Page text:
Description: This is an intermediate-level course on the methods and health applications of decision analysis modeling techniques. Topics include Markov models, microsimulation models, life expectancy estimation, cost estimation, deterministic and probabilistic sensitivity analysis, value of information analysis, and cost-effectiveness analysis. Lab or section times to be announced at first meeting. Prerequisite/Level: (BST 201 or ID 201) and (RDS 280 or RDS 286) (concurrent enrollment allowed). Familiarity with matrix algebra and elementary calculus may be helpful but not required.
Experiential Learning and Applied Research in Decision Analysis (RDS 290)
Description: This course is geared towards Masters students from any department. Students will undertake semester-long research projects on a clinical or public health decision problem using decision analysis, simulation modeling, and/or cost-effectiveness analysis. Each session will be dedicated to a particular topic of decision analytic methods or student presentations of prospectus, works-in-progress, and final projects. Students are expected to work in pairs, or occasionally groups of three, ideally including at least one student who is familiar with the clinical content area of the project. Prerequisite: (RDS 280 or 286) and (RDS 285 or 288).
Decision Analysis in Clinical Research (RDS 286)
Course Link: RDS 286 Decision Analysis in Clinical Research
Description: This course introduces students to decision analysis and cost effectiveness in a clinical context. Topics include: decision analysis methods relevant to clinical decision making, clinical research and comparative effectiveness research; the use of probability to express uncertainty; Bayes theorem and evaluation of diagnostic test strategies; sensitivity analysis; utility theory and its use to express patient preferences for health outcomes; cost-effectiveness analysis in clinical research and health policy; and the use, limits, and ethical issues of decision analysis and cost-effectiveness in clinical decision making and research design. Prerequisite/Level: Requires knowledge of clinical medicine and strong quantitative ability/aptitude. Priority given to students in the Program for Clinical Effectiveness (PCE). HSPH degree candidates who are not in PCE must demonstrate knowledge of clinical medicine (others should consider taking RDS 280 as an alternative). Non-degree students must provide evidence of both clinical training/research experience and mathematical ability (e.g., grades from quantitative courses, test scores).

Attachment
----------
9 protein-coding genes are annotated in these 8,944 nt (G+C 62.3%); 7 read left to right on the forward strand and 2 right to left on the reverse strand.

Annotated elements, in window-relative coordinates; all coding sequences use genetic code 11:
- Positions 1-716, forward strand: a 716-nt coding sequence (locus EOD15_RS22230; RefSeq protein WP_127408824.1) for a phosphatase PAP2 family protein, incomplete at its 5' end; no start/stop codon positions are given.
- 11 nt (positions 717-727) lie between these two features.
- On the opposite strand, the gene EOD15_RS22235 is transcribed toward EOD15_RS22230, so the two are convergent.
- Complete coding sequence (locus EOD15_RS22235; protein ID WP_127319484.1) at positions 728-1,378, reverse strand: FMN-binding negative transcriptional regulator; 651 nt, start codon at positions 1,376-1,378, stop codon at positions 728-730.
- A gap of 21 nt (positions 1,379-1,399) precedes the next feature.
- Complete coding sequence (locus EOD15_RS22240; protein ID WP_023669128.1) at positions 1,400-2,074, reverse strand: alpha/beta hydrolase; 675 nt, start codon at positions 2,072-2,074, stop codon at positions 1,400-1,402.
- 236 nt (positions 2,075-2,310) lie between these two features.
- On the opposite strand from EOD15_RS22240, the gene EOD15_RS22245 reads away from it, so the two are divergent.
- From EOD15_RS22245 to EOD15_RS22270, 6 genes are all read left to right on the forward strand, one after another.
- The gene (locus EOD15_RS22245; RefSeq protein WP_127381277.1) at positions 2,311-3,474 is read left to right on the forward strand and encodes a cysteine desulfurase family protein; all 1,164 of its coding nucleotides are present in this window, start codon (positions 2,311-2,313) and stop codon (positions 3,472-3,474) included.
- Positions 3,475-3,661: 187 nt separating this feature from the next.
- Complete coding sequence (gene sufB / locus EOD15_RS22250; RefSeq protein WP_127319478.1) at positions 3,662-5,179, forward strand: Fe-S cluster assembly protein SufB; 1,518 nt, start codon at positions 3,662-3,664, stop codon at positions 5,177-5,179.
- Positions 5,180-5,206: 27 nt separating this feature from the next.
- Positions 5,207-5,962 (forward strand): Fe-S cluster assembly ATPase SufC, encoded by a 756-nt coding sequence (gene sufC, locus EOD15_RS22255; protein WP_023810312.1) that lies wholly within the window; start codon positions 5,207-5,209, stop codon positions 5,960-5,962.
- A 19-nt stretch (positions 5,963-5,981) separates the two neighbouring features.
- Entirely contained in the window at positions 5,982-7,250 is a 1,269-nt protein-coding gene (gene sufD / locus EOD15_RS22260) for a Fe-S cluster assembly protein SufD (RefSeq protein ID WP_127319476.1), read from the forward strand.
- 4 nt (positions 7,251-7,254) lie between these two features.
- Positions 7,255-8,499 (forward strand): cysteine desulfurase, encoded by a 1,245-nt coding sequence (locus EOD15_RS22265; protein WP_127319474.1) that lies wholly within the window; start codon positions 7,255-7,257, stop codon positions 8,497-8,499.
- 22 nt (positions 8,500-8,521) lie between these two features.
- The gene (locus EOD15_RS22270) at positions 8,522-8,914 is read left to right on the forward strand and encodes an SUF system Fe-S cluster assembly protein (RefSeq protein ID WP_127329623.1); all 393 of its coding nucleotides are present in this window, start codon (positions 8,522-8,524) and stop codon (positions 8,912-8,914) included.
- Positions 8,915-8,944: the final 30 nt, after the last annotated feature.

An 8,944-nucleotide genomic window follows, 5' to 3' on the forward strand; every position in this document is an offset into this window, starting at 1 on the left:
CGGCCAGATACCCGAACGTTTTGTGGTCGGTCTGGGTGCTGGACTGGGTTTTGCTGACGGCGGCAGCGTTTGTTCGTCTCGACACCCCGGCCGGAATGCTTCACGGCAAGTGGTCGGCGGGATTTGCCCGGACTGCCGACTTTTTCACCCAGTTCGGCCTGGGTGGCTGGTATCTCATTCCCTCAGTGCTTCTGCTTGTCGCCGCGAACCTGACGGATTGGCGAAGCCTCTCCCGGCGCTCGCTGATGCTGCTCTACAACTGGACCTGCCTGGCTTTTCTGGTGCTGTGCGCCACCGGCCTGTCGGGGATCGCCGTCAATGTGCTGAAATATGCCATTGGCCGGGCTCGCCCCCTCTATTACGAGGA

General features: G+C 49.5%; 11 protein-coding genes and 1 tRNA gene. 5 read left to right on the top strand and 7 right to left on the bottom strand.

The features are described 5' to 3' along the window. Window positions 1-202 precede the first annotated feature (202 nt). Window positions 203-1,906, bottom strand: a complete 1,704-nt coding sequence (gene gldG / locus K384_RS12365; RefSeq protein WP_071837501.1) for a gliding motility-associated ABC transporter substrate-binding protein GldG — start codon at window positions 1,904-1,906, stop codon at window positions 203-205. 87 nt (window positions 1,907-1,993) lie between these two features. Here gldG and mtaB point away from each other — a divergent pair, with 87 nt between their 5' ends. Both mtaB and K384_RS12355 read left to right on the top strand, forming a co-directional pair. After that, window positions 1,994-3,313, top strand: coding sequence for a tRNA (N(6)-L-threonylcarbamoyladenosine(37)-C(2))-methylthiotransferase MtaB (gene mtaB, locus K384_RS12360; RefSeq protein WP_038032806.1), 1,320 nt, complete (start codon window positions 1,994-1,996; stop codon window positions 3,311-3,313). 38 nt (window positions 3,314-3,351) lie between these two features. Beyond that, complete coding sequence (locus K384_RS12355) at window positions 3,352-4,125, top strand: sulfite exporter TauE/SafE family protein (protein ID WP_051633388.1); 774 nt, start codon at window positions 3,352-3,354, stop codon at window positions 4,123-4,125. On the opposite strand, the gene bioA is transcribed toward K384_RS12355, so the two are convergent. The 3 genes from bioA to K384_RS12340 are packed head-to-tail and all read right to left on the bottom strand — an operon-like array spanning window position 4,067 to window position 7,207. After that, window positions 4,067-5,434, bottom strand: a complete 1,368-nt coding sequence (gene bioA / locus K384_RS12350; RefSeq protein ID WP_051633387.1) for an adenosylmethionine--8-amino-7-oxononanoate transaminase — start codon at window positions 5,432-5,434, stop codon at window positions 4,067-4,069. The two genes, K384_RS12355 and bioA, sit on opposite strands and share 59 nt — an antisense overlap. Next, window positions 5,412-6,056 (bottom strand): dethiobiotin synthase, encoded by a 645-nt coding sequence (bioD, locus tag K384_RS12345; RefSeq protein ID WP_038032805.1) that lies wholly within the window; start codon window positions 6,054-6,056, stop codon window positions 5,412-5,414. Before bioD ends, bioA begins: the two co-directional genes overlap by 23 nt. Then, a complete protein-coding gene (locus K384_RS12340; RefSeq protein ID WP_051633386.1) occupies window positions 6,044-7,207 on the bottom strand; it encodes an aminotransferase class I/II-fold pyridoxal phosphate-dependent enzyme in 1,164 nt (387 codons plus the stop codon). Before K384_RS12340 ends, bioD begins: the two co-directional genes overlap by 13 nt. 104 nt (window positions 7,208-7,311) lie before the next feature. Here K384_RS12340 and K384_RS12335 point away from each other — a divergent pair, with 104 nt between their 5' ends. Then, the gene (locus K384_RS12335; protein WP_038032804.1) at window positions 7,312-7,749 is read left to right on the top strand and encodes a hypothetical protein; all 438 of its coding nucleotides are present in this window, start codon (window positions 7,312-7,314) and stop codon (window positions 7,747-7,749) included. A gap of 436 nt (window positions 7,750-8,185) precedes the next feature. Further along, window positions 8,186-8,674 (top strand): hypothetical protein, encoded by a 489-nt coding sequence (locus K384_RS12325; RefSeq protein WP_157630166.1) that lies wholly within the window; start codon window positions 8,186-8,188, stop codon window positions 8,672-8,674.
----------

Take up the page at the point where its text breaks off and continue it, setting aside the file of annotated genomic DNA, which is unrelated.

Methods for Decision Making in Medicine (RDS 288)
Course Link: RDS 288 Methods for Decision Making in Medicine
Description: This course covers intermediate-level topics in medical decision making. Topics include decision models, evaluation of diagnostic tests, utility assessment, multi-attribute utility theory, Markov cohort models, microsimulation state-transition models, calibration and validation of models, probabilistic sensitivity analysis, value of information analysis, and behavioral decision making. The course will focus on the practical application of techniques and will include published examples and computer practicums. Prerequisite/Level: An introductory course in Decision Analysis (RDS 280 and RDS 286 or faculty approval of an equivalent course) and knowledge of probability and statistics. Limited enrollment.